Brain food basics

Omega-3 fatty acids found in salmon help strengthen the connections between brain cells involved in memory.

What is it about omega-3s in fish oil that is so good for your brain?

We’ve all heard that eating fish is good for our brains and memory. But what is it about DHA, an omega-3 fatty acid found in fish, that makes our memory sharper?

Researchers at the University of Alberta have discovered a possible explanation and published their results in the journal Applied Physiology, Nutrition, and Metabolism.

Principal investigator Yves Sauve and his team discovered that mice fed a high-DHA diet had 30 percent higher levels of DHA in the hippocampus, an area of the brain involved in memory formation, as compared to those on a regular, healthy diet.

“We wanted to find out how fish intake improves memory,” says Sauve in a press release from the University.

“What we discovered is that memory cells in the hippocampus could communicate better with each other and better relay messages when DHA levels in that region of the brain were higher. This could explain why memory improves on a high-DHA diet.”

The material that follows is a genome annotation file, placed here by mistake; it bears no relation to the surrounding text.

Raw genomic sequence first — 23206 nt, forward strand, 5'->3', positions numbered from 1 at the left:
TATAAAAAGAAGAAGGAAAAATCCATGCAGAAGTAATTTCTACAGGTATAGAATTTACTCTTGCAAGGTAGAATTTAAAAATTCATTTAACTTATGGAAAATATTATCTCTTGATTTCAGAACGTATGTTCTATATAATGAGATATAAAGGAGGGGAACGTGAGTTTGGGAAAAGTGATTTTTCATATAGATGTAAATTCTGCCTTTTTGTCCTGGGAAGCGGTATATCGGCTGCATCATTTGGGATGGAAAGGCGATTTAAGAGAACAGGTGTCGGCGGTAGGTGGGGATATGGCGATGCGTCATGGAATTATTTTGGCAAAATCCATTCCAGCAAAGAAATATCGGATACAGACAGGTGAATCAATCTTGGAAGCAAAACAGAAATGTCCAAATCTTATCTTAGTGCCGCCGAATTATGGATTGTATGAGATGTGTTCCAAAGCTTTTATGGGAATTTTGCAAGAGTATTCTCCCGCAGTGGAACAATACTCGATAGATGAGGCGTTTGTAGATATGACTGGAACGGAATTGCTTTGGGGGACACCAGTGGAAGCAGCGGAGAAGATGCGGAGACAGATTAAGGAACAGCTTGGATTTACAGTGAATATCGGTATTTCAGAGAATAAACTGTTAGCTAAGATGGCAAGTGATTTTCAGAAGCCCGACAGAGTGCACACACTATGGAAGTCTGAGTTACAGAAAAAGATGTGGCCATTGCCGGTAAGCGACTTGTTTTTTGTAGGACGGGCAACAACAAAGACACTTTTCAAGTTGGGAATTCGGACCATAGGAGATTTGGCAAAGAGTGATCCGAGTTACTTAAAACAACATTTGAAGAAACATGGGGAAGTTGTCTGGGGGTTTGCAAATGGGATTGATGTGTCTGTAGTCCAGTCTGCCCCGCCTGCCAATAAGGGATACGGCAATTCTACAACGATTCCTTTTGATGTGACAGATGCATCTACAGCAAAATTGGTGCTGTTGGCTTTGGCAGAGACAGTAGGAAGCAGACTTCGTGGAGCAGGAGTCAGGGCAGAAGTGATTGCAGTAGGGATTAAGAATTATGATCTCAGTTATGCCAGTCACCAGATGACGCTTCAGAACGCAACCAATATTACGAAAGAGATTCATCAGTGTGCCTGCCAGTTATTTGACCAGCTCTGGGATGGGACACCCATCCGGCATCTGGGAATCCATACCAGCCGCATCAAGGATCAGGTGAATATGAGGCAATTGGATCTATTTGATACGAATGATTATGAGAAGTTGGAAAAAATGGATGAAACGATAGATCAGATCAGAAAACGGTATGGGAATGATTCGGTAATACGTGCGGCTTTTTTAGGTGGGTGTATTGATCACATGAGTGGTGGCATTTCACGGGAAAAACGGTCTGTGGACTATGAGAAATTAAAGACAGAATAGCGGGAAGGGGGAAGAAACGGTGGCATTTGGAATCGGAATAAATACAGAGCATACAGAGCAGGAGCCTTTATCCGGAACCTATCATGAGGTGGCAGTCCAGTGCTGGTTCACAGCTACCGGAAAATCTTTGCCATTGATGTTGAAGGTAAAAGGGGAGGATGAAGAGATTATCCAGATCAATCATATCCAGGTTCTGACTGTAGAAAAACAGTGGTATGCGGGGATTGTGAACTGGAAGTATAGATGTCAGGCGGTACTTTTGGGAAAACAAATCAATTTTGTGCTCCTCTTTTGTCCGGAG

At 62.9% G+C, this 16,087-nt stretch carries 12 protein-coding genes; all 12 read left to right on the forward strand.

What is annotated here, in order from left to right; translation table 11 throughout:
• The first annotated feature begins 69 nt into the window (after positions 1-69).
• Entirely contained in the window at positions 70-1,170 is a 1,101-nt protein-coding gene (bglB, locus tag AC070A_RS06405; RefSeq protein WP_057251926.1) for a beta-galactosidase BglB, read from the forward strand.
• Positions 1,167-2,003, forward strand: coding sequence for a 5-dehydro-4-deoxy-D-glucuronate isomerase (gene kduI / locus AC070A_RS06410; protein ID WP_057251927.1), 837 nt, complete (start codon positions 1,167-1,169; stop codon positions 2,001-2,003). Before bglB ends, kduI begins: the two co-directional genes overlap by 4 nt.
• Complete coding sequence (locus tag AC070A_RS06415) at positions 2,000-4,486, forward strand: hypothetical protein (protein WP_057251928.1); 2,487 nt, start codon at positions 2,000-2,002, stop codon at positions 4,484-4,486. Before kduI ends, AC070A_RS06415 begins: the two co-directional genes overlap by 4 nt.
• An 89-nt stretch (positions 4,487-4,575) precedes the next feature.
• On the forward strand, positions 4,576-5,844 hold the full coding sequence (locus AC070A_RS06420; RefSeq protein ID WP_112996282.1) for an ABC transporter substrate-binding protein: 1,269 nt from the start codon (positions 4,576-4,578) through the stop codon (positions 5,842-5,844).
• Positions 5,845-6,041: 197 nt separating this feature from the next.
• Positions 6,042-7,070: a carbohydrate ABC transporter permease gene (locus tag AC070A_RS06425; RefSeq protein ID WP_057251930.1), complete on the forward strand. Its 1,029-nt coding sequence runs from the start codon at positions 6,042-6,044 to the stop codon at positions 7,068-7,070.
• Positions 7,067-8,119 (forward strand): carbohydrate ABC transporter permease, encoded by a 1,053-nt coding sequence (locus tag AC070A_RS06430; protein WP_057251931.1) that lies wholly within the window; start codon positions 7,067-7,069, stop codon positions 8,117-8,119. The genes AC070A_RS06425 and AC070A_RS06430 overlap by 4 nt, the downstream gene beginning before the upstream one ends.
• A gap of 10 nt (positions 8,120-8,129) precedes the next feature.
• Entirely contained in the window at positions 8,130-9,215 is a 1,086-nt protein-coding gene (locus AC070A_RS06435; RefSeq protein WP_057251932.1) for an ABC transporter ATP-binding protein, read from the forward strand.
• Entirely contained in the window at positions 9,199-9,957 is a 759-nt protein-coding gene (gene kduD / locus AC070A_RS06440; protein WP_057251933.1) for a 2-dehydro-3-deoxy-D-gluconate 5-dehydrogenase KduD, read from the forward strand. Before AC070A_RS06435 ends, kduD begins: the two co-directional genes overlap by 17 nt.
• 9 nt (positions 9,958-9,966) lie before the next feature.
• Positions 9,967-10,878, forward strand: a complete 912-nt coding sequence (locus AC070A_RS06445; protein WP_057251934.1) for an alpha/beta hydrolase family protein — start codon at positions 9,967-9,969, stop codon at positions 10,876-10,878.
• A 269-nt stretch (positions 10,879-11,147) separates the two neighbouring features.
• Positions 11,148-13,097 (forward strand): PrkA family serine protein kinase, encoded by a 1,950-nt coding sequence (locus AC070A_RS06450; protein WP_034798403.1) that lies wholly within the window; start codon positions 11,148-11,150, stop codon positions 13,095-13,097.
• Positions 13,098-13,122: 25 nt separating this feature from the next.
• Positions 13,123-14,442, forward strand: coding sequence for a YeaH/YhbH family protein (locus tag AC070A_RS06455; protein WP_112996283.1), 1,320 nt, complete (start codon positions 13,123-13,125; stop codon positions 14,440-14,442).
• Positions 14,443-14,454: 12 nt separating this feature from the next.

DHA supplementation facilitates synaptic plasticity, the ability of the neurons in your brain to “learn” from experience and therefore change their response to certain stimuli. They communicate more efficiently.

Supplementing your diet with DHA, such as increasing fish intake or taking supplements, could prevent declining DHA levels in the brain as we age, says Sauve.

In the blog, Thorin Klosowski talks about 4 essential things for a brain-healthy diet:

  • Glucose: The brain draws nearly all its energy from glucose. And it needs a consistent supply to stay sharp.
  • Fatty Acids: Fats like omega-3 and omega-6 may help strengthen the synapses in your brain related to memory.
  • Amino Acids: Amino acids come from protein-rich foods and help connect the neurotransmitters which are essential for keeping your brain sharp. These neurotransmitters include: dopamine for proper immune and nervous system function. Norepinephrine for alertness and concentration. Serotonin for mood, sleep, memory and learning. Acetylcholine for storage and recall of memory.
  • Antioxidants: Antioxidants like you find in tea or vegetables help regulate the oxidative stress that destroys brain cells. The stress is caused when your body is converting glucose to energy and extra oxygen is created called free radicals. Antioxidants block them so your brain doesn’t have to work as hard.

University of Alberta Press release




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